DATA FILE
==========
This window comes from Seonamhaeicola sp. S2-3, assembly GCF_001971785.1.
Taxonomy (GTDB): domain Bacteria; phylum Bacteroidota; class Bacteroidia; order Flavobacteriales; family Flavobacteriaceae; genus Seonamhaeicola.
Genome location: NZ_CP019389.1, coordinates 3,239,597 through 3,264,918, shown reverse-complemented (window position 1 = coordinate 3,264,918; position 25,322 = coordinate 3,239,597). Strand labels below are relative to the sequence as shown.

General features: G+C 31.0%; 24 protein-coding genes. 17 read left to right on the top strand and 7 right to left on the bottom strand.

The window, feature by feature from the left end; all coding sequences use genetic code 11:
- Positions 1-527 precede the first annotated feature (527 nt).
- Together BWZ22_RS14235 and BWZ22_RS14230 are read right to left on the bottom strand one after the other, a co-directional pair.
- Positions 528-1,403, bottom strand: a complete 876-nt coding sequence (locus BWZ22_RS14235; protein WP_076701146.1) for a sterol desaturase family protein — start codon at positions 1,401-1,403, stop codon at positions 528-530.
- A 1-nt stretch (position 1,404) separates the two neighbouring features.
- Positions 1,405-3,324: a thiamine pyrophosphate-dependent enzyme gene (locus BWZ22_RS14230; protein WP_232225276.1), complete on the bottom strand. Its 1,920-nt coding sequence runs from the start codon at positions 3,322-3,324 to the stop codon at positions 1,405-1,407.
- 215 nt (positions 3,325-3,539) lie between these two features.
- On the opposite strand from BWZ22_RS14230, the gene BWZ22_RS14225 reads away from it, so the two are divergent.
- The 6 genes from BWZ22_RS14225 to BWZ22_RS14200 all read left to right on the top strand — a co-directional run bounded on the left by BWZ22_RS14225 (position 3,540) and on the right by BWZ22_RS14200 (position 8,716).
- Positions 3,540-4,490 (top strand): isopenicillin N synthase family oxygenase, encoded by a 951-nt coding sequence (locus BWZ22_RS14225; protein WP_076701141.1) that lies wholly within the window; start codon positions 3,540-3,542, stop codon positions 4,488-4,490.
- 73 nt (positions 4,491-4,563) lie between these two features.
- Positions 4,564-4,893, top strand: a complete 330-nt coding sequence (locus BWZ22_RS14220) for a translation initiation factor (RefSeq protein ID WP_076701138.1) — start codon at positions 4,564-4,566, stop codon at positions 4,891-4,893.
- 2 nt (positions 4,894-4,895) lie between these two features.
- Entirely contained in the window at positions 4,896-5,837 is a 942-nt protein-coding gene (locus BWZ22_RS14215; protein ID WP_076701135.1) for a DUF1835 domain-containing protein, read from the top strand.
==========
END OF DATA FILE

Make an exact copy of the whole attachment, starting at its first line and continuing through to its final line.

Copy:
This window comes from Seonamhaeicola sp. S2-3, assembly GCF_001971785.1.
Taxonomy (GTDB): domain Bacteria; phylum Bacteroidota; class Bacteroidia; order Flavobacteriales; family Flavobacteriaceae; genus Seonamhaeicola.
Genome location: NZ_CP019389.1, coordinates 3,239,597 through 3,264,918, shown reverse-complemented (window position 1 = coordinate 3,264,918; position 25,322 = coordinate 3,239,597). Strand labels below are relative to the sequence as shown.

General features: G+C 31.0%; 24 protein-coding genes. 17 read left to right on the top strand and 7 right to left on the bottom strand.

The window, feature by feature from the left end; all coding sequences use genetic code 11:
- Positions 1-527 precede the first annotated feature (527 nt).
- Together BWZ22_RS14235 and BWZ22_RS14230 are read right to left on the bottom strand one after the other, a co-directional pair.
- Positions 528-1,403, bottom strand: a complete 876-nt coding sequence (locus BWZ22_RS14235; protein WP_076701146.1) for a sterol desaturase family protein — start codon at positions 1,401-1,403, stop codon at positions 528-530.
- A 1-nt stretch (position 1,404) separates the two neighbouring features.
- Positions 1,405-3,324: a thiamine pyrophosphate-dependent enzyme gene (locus BWZ22_RS14230; protein WP_232225276.1), complete on the bottom strand. Its 1,920-nt coding sequence runs from the start codon at positions 3,322-3,324 to the stop codon at positions 1,405-1,407.
- 215 nt (positions 3,325-3,539) lie between these two features.
- On the opposite strand from BWZ22_RS14230, the gene BWZ22_RS14225 reads away from it, so the two are divergent.
- The 6 genes from BWZ22_RS14225 to BWZ22_RS14200 all read left to right on the top strand — a co-directional run bounded on the left by BWZ22_RS14225 (position 3,540) and on the right by BWZ22_RS14200 (position 8,716).
- Positions 3,540-4,490 (top strand): isopenicillin N synthase family oxygenase, encoded by a 951-nt coding sequence (locus BWZ22_RS14225; protein WP_076701141.1) that lies wholly within the window; start codon positions 3,540-3,542, stop codon positions 4,488-4,490.
- 73 nt (positions 4,491-4,563) lie between these two features.
- Positions 4,564-4,893, top strand: a complete 330-nt coding sequence (locus BWZ22_RS14220) for a translation initiation factor (RefSeq protein ID WP_076701138.1) — start codon at positions 4,564-4,566, stop codon at positions 4,891-4,893.
- 2 nt (positions 4,894-4,895) lie between these two features.
- Entirely contained in the window at positions 4,896-5,837 is a 942-nt protein-coding gene (locus BWZ22_RS14215; protein ID WP_076701135.1) for a DUF1835 domain-containing protein, read from the top strand.